Regulating Conflict Minerals from the EU: How does that look?

Regulating Conflict Minerals from the EU: How does that look? By Dylan Walker 

The controversy surrounding companies purchasing and extracting minerals from conflict zones is similar to the issue of blood diamonds, which was brought to light in the 1990s. The main question being asked here is whether transnational companies such as Intel, Panasonic, Apple and others are funding armed conflicts through their purchasing of these minerals.

One of the key means by which armed groups control and exploit conflict minerals is through the terrorisation and exploitation of local populations – often through systematic human rights abuses such as rape, unlawful killings and forced labour. As a result, these companies run the risk of complicity in these human rights violations by facilitating the entrance of conflict minerals into legitimate supply flows.

In March of 2014, the European Union (EU) took its first formal steps in tackling human rights violations in regions where conflict minerals are extracted. The European Commission had proposed that more rigorous processes be set in place to ensure transparency in the supply chain of minerals such as gold, tungsten, tantalum and tin (otherwise known as the 3Ts), and their derivatives.

These highly sought-after minerals are used in the manufacturing of just about every high-tech item we use today, including vehicles, laptops, mobile devices, as well as various machinery and jewelry. By mid-2015 the EU were able to strengthen its initial proposal by passing a draft law which made non-conflict certification for importers of the 3Ts and gold, mandatory. The rationale behind this is that this mandatory certification would be an assurance that the importers had carried out due diligence checks along its supply chain to ensure that the minerals have not been sourced from conflict zones. Furthermore, since it is mandatory it would also mean that those sourced from conflict zones are less likely to appear on the European market, Thus, forcing out armed groups of the supply chain as their operations would no longer be economically sustainable. This has been the case in the DRC, under the Dodd-Frank Act, which saw a 67% reduction in the presence of armed groups around certain mines in 4 years (from 2010 to 2014).

A year later in June 2016, Members of the European Parliament (MEPs) managed to secure mandatory, third party due diligence reports on all importers, smelters and refiners of conflict minerals. Due diligence will be conducted according to the Organisation for Economic Cooperation and Development (OECD) due diligence guidelines which are in line with the United States Securities and Exchange Commission’s (SEC) section 1502 of the Dodd-Frank Act.

This act was the first of its kind, in that it held transnational companies trading on US markets accountable for making sure that their products were free of conflict minerals. The main difference between the EU legislation and the Dodd-Frank is that the latter only takes into account conflict zones in the DRC, whereas the EU has taken a stronger stance and expanded this to include conflict and high-risk zones across the globe. The European Commission has announced that it will develop this list of zones in consultation with outside experts.

The process of due diligence will include companies having to provide proof of the history of the materials imported for manufacturing purposes. This would apply for each product’s supply chain, starting from the time it is extracted, with emphasis placed on where it is extracted and by whom it is extracted. EU member states will be responsible for ensuring compliance by companies within their jurisdictions. Unlike the U.S. rule, EU companies involved in the manufacturing of products containing gold and the 3Ts are not under direct obligation. However, companies subject to the EU Directive on Non-Financial Reporting will be encouraged to report on their sourcing of conflict minerals. These reports are set to be based on performance indicators to be developed by the European Commission. Additionally, the Commission is looking to create a transparency database through which companies can voluntarily report on their due diligence efforts.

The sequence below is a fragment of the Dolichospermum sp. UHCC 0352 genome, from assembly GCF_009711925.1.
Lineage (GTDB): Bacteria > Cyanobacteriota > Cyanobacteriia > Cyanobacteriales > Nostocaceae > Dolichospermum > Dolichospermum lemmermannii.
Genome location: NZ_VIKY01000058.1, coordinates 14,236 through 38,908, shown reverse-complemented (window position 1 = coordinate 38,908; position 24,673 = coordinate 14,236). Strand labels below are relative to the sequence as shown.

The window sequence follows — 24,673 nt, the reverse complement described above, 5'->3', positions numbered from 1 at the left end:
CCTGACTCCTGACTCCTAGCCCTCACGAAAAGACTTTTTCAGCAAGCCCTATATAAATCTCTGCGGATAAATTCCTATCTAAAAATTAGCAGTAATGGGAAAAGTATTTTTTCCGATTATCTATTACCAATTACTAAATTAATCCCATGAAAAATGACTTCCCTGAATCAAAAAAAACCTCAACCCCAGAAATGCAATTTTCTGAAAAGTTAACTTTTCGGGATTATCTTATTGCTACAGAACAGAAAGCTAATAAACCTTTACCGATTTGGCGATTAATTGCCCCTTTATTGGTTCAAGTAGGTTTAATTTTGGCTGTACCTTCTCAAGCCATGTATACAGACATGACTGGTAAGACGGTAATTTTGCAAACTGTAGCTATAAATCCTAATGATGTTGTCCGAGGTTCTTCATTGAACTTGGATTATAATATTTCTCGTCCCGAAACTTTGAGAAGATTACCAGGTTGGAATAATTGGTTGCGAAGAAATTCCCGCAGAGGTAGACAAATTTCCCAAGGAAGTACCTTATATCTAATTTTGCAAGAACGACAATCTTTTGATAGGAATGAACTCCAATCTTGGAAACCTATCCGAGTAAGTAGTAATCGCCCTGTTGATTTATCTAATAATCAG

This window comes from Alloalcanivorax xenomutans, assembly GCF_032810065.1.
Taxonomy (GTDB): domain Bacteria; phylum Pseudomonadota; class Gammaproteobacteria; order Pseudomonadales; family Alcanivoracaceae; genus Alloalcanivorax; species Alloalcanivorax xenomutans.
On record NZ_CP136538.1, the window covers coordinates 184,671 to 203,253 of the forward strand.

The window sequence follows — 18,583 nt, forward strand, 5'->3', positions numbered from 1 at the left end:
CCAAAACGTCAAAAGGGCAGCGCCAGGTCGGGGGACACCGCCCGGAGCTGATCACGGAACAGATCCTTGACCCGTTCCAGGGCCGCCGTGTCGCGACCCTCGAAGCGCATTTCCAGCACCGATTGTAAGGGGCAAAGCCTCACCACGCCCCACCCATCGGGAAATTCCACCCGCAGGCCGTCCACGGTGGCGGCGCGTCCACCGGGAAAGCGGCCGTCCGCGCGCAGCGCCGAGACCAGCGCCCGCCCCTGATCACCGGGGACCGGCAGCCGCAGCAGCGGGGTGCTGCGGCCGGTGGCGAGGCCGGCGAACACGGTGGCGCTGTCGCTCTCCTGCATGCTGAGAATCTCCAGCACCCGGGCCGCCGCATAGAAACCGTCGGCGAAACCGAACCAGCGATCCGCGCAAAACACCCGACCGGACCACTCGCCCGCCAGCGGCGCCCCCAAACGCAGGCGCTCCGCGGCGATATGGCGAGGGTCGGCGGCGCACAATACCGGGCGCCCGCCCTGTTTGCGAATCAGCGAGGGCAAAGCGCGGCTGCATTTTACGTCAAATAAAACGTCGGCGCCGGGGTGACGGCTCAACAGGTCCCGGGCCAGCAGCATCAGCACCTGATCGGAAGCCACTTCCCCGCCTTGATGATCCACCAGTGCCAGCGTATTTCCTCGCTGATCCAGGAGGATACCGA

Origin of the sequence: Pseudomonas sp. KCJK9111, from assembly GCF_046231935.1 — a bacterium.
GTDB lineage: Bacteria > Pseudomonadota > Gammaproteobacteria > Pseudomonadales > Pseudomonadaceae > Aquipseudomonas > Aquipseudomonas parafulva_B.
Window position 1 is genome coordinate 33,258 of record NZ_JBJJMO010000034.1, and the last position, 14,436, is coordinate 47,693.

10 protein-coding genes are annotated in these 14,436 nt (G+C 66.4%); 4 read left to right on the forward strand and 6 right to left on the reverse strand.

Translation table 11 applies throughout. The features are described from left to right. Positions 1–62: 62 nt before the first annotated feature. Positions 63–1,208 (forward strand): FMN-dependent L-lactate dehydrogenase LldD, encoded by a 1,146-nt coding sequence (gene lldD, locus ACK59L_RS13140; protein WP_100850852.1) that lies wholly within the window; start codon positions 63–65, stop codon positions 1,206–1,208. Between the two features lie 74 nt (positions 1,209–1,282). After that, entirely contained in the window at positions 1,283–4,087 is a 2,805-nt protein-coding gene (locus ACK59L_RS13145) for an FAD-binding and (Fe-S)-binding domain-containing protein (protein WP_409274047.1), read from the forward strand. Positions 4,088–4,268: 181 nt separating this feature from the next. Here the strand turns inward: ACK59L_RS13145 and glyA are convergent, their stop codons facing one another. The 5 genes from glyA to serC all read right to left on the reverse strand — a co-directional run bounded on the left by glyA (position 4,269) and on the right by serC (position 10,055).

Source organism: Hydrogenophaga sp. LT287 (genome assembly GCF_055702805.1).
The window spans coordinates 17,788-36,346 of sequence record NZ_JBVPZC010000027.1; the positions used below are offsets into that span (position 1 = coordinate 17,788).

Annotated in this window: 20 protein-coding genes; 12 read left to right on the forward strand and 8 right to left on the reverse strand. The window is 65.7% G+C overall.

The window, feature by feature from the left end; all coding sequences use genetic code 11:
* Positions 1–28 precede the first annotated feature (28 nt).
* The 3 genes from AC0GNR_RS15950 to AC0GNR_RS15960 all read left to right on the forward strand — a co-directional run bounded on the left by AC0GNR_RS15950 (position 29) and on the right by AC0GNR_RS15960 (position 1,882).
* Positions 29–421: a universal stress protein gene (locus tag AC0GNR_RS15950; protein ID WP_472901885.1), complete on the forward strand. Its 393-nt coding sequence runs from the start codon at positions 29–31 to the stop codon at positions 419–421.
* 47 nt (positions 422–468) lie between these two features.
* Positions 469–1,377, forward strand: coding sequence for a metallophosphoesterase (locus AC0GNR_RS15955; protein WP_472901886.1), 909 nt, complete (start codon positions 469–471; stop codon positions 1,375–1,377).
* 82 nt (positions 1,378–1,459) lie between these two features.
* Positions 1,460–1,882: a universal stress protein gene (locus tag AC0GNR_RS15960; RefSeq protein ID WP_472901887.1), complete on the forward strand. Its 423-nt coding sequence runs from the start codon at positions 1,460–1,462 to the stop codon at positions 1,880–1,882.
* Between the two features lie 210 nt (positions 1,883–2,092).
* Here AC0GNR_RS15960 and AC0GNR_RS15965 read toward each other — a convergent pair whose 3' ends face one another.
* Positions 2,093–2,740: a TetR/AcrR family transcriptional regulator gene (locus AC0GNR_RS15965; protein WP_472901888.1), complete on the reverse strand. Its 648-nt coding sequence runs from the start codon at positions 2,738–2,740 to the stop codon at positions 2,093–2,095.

There has been great support of the proposed regulations from the civil society community, rejecting the notion of self-regulation, citing Volkswagen’s deception surrounding its vehicles’ carbon emissions. Mr Abbot Leonard Santendi, the Secretary General of the Bishops Conference of the DRC and the leader of its Commission on Natural Resources, has stated that the impact of the Dodd-Frank has spurred real changes on the ground by DRC citizens, civil societies and business actors towards responsible mineral extraction. Santendi believes that taking a multi-pronged approach, with the international legislations as foundation, is the most effective way to help the communities affected by illegal mining operations.

One of the challenges facing the regulation regime is government corruption, which is prevalent in regions where conflict minerals are extracted. In some cases the government funded army are the perpetrators of these operations. Often government agents and politicians are profiting from smuggling operations as authorities charge unofficial fees and tariffs for certification processes. This is where the role of civil societies and whistleblowing groups on the ground should be closely and transparently involved in monitoring the mineral tracing system.

The exact timing for the release of the final text is not yet confirmed, however, according to a recent analysis article by Squire Patton Boggs, it is likely to be during the first quarter of 2017.

Photo: MONUSCO/Sylvain Liechti under Creative Commons – Share Alike 2.0 Generic